26 Soundtracks That Were Way Better Than The Movies

It’s not that these movies were BAD — it’s just that the soundtracks for them were really, really awesome.

1. Empire Records [1995]

This is about as mid-90s as it gets, with songs by Gin Blossoms, The Cranberries, Better Than Ezra, Edwyn Collins, and Evan Dando.

ID: 1026097

Edwyn Collins, “A Girl Like You”

View this embed ›

ID: 1026973

2. Romeo + Juliet [1996]

This one overflows with prime alt-rock – pre-OK Computer Radiohead, Garbage, The Cardigans’ “Love Fool,” and an actually really great song by Everclear.

ID: 1026399

Radiohead, “Talk Show Host”

View this embed ›

ID: 1026955

3. Belly [1998]

Late ’90s hip-hop, in a nutshell: DMX, Ja Rule, Jay-Z, Drag-On, Noreaga, D’Angelo, and about half of the Wu-Tang Clan.

ID: 1026407

DMX, Method Man, Nas, and Ja Rule, “Grand Finale”

View this embed ›

ID: 1027225

4. Suburbia [1997]

A lost gem! This one features outstanding material from Sonic Youth, Beck, Superchunk, and a version of an old X song performed by Elastica and Pavement frontman Stephen Malkmus.

ID: 1026099

Elastica featuring Stephen Malkmus, “The Unheard Music”

View this embed ›

ID: 1026119

5. The Twilight Saga: New Moon [2009]

All of the Twilight soundtracks are pretty good, but this is the peak of the series, with strong original songs by Bon Iver with St. Vincent, Death Cab for Cutie, Thom Yorke, Lykke Li, and Grizzly Bear.

ID: 1026471

Bon Iver and St. Vincent, “Rosyln”

View this embed ›

ID: 1026924

6. Poetic Justice [1993]

This soundtrack features the debuts of Usher, along with strong cuts from TLC, Mista Grimm featuring Warren G and Nate Dogg, Tupac Shakur, and Babyface.

ID: 1026406

Mista Grimm, “Indo Smoke”

View this embed ›

ID: 1027002

7. Batman Forever [1995]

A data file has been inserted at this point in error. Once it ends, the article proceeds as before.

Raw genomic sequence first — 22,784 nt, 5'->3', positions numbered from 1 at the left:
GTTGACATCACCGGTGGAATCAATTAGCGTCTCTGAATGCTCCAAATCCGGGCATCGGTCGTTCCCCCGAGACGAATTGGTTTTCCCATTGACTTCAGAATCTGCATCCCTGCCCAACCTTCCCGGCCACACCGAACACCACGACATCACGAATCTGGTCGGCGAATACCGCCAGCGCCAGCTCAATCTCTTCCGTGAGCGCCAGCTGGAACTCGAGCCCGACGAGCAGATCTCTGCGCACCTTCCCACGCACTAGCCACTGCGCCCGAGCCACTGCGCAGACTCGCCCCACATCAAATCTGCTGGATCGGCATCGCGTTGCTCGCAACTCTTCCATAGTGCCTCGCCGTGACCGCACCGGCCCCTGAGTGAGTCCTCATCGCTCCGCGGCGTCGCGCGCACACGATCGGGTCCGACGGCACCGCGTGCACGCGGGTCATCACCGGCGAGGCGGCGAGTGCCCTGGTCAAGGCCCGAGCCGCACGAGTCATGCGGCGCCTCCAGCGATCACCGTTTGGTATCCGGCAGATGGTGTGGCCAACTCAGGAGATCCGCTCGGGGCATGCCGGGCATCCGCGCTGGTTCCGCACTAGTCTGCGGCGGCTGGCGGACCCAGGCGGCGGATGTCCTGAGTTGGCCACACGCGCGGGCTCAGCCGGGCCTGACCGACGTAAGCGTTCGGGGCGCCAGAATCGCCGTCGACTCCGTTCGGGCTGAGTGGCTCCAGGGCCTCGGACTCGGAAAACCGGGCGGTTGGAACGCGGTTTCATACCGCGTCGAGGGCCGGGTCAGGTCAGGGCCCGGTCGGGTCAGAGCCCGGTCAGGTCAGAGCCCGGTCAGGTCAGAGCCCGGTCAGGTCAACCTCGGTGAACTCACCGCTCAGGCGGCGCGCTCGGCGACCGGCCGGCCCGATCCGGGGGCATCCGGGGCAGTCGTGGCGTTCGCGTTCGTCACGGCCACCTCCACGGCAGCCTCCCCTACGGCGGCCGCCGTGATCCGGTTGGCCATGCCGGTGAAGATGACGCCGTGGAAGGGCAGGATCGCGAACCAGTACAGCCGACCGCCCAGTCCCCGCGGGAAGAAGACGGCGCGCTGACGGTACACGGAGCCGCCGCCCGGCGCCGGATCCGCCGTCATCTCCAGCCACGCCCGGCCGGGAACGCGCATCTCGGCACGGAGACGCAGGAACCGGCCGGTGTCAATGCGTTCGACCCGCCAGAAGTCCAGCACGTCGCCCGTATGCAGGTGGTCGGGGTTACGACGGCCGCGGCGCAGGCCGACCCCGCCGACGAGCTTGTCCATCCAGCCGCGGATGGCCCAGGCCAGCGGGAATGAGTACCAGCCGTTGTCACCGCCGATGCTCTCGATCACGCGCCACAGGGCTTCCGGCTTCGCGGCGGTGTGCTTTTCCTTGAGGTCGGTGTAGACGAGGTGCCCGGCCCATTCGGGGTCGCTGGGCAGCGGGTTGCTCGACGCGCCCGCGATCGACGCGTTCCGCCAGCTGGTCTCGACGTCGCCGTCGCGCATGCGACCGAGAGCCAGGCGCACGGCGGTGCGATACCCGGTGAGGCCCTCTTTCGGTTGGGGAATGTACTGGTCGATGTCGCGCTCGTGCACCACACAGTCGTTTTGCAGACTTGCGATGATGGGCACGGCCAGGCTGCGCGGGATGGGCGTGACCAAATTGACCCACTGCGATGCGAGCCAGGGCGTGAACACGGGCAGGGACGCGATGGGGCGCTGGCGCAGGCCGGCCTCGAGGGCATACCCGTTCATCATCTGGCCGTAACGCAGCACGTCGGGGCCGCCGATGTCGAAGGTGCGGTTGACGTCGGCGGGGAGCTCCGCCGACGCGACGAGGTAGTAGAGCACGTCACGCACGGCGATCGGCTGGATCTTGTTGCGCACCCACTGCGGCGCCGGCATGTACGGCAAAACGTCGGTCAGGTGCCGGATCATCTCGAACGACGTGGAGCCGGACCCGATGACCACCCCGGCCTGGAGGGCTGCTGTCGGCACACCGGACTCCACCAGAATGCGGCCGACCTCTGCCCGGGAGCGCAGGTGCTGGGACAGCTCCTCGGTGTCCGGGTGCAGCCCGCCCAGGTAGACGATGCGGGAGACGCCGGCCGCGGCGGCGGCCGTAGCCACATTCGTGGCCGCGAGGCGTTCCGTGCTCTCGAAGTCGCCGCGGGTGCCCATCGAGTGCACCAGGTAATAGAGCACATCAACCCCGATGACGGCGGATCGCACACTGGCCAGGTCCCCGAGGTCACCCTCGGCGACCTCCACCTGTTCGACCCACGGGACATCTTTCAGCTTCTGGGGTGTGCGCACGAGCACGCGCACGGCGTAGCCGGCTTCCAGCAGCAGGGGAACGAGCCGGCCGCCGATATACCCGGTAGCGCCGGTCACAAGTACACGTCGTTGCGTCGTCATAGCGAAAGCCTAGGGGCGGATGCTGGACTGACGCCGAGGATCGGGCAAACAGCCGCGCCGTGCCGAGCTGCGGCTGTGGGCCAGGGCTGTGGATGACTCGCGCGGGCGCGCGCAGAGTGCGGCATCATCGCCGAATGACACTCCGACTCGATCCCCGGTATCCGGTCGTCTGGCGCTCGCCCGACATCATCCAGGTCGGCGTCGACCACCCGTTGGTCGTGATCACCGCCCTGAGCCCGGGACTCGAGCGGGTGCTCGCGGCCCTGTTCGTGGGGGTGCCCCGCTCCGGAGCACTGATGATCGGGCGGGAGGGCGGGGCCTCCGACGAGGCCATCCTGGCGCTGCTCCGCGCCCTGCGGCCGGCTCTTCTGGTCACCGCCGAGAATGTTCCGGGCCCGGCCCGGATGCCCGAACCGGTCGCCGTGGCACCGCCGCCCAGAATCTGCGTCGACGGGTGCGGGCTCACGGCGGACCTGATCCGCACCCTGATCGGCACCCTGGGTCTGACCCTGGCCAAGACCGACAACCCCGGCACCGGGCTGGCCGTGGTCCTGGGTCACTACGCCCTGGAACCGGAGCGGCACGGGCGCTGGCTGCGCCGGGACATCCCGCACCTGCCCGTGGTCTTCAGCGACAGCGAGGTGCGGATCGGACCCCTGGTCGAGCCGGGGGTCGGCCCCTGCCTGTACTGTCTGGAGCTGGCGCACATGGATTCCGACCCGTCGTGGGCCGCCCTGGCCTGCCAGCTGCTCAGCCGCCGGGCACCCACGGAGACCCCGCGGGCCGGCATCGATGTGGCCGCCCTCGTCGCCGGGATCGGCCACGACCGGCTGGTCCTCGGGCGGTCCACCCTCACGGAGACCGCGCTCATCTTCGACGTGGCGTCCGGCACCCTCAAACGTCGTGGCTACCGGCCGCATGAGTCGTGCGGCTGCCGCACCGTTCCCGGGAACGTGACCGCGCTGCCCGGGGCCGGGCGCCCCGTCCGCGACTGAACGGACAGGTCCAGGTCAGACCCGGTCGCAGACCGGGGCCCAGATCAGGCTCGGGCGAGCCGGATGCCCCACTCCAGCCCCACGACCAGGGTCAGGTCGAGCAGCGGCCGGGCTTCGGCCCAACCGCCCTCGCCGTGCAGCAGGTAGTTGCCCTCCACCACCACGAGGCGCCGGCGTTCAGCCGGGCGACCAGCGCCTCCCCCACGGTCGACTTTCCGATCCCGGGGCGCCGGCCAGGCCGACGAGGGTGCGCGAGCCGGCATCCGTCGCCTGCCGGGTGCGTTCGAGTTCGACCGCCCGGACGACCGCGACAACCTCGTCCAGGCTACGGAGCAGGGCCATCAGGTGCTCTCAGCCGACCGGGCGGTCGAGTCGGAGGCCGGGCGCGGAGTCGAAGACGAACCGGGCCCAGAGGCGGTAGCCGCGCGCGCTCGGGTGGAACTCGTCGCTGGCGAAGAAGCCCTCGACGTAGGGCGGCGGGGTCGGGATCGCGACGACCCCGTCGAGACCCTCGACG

This one is waaaaaaay better and more eclectic than it needs to be, with excellent hits by U2 and Seal (“Kiss From A Rose”!), plus outstanding tracks from Sunny Day Real Estate, Mazzy Star, PJ Harvey, Brandy, Method Man, Massive Attack, and The Flaming Lips.

ID: 1026100

U2, “Hold Me, Thrill Me, Kiss Me, Kill Me”

View this embed ›

ID: 1026121

8. Garden State [2004]

This is the soundtrack that dragged sad guys with beards and acoustic guitars back into the mainstream. The Shins, Iron and Wine, Coldplay, Nick Drake, Colin Hay, and yet more Shins.

ID: 1026397

The Shins, “New Slang”

View this embed ›

ID: 1027010

9. The Crow [1994]

So much angst! Nine Inch Nails covering Joy Division, The Cure, Rage Against the Machine, Pantera, and Stone Temple Pilots at their very best.

ID: 1026101

Nine Inch Nails, “Dead Souls”

View this embed ›

ID: 1027027

10. Coneheads [1993]

This one is odd, but kinda works, with rare cuts by R.E.M. and Red Hot Chili Peppers mixed in with random hits by Soft Cell and Paul Simon. Just ignore the track with Barenaked Ladies covering Public Enemy.

ID: 1026102

R.E.M., “It’s A Free World, Baby”

View this embed ›

ID: 1026115

11. Saturday Night Fever [1977]

The movie was a big deal, but let’s be real, Saturday Night Fever was all about the music and this soundtrack is one of the biggest records of the ’70s and the defining album of the disco era. This is the Bee Gees at their pinnacle – “Stayin’ Alive,” “How Deep Is Your Love,” “Night Fever,” “You Should Be Dancing,” “Jive Talkin’” – but there’s strong stuff from Kool and the Gang and The Trampps too.

ID: 1026469

Bee Gees, “Night Fever”

View this embed ›

ID: 1026744

12. Above the Rim [1994]

This is pretty much nonstop classic West Coast hip-hop, with cuts from SWV, Snoop Dogg, Tupac Shakur, Tha Dog Pound, plus Warren G and Nate Dogg’s immortal “Regulate.”

ID: 1026637

Warren G featuring Nate Dogg, “Regulate”

View this embed ›

ID: 1027133

13. Reality Bites [1994]

The Reality Bites soundtrack is like a strange, sentimental, and totally lovable mix tape featuring old hits from U2, The Knack, and Squeeze alongside songs by Dinosaur Jr., Juliana Hatfield Three, and uh, Ethan Hawke covering The Violent Femmes. All that, plus Lisa Loeb’s “Stay”!